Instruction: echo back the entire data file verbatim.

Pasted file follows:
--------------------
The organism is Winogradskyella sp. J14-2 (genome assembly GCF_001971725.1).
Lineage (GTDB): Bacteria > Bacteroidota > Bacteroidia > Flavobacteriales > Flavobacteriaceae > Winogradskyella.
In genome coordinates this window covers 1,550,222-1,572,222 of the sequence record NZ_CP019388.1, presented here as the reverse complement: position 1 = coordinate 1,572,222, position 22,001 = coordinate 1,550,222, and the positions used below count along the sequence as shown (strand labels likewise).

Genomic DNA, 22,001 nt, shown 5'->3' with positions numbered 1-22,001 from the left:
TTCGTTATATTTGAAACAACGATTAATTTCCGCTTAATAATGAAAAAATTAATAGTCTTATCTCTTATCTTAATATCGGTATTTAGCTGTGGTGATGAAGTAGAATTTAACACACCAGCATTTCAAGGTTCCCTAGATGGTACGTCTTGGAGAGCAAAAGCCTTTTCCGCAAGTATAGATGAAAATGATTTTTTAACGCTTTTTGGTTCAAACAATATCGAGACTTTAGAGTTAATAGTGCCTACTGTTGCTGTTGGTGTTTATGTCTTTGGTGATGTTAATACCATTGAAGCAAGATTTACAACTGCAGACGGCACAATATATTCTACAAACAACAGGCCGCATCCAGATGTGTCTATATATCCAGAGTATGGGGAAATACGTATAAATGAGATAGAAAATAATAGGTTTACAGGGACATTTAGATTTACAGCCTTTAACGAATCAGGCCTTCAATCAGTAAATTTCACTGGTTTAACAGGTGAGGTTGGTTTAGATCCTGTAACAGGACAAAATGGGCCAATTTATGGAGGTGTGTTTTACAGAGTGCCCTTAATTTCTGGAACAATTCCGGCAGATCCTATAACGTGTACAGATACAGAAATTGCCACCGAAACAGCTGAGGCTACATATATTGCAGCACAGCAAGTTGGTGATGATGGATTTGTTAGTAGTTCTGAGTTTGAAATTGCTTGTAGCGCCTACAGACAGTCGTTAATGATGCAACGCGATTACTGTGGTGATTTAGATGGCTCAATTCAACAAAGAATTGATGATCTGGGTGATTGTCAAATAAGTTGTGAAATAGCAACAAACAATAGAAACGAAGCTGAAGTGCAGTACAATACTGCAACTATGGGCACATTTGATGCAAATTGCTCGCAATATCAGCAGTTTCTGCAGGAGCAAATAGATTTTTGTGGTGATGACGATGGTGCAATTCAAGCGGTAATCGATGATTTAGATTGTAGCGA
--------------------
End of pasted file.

The organism is Winogradskyella sp. J14-2 (genome assembly GCF_001971725.1).
Lineage (GTDB): Bacteria > Bacteroidota > Bacteroidia > Flavobacteriales > Flavobacteriaceae > Winogradskyella.
In genome coordinates this window covers 1,550,222-1,572,222 of the sequence record NZ_CP019388.1, presented here as the reverse complement: position 1 = coordinate 1,572,222, position 22,001 = coordinate 1,550,222, and the positions used below count along the sequence as shown (strand labels likewise).

Genomic DNA, 22,001 nt, shown 5'->3' with positions numbered 1-22,001 from the left:
TTCGTTATATTTGAAACAACGATTAATTTCCGCTTAATAATGAAAAAATTAATAGTCTTATCTCTTATCTTAATATCGGTATTTAGCTGTGGTGATGAAGTAGAATTTAACACACCAGCATTTCAAGGTTCCCTAGATGGTACGTCTTGGAGAGCAAAAGCCTTTTCCGCAAGTATAGATGAAAATGATTTTTTAACGCTTTTTGGTTCAAACAATATCGAGACTTTAGAGTTAATAGTGCCTACTGTTGCTGTTGGTGTTTATGTCTTTGGTGATGTTAATACCATTGAAGCAAGATTTACAACTGCAGACGGCACAATATATTCTACAAACAACAGGCCGCATCCAGATGTGTCTATATATCCAGAGTATGGGGAAATACGTATAAATGAGATAGAAAATAATAGGTTTACAGGGACATTTAGATTTACAGCCTTTAACGAATCAGGCCTTCAATCAGTAAATTTCACTGGTTTAACAGGTGAGGTTGGTTTAGATCCTGTAACAGGACAAAATGGGCCAATTTATGGAGGTGTGTTTTACAGAGTGCCCTTAATTTCTGGAACAATTCCGGCAGATCCTATAACGTGTACAGATACAGAAATTGCCACCGAAACAGCTGAGGCTACATATATTGCAGCACAGCAAGTTGGTGATGATGGATTTGTTAGTAGTTCTGAGTTTGAAATTGCTTGTAGCGCCTACAGACAGTCGTTAATGATGCAACGCGATTACTGTGGTGATTTAGATGGCTCAATTCAACAAAGAATTGATGATCTGGGTGATTGTCAAATAAGTTGTGAAATAGCAACAAACAATAGAAACGAAGCTGAAGTGCAGTACAATACTGCAACTATGGGCACATTTGATGCAAATTGCTCGCAATATCAGCAGTTTCTGCAGGAGCAAATAGATTTTTGTGGTGATGACGATGGTGCAATTCAAGCGGTAATCGATGATTTAGATTGTAGCGA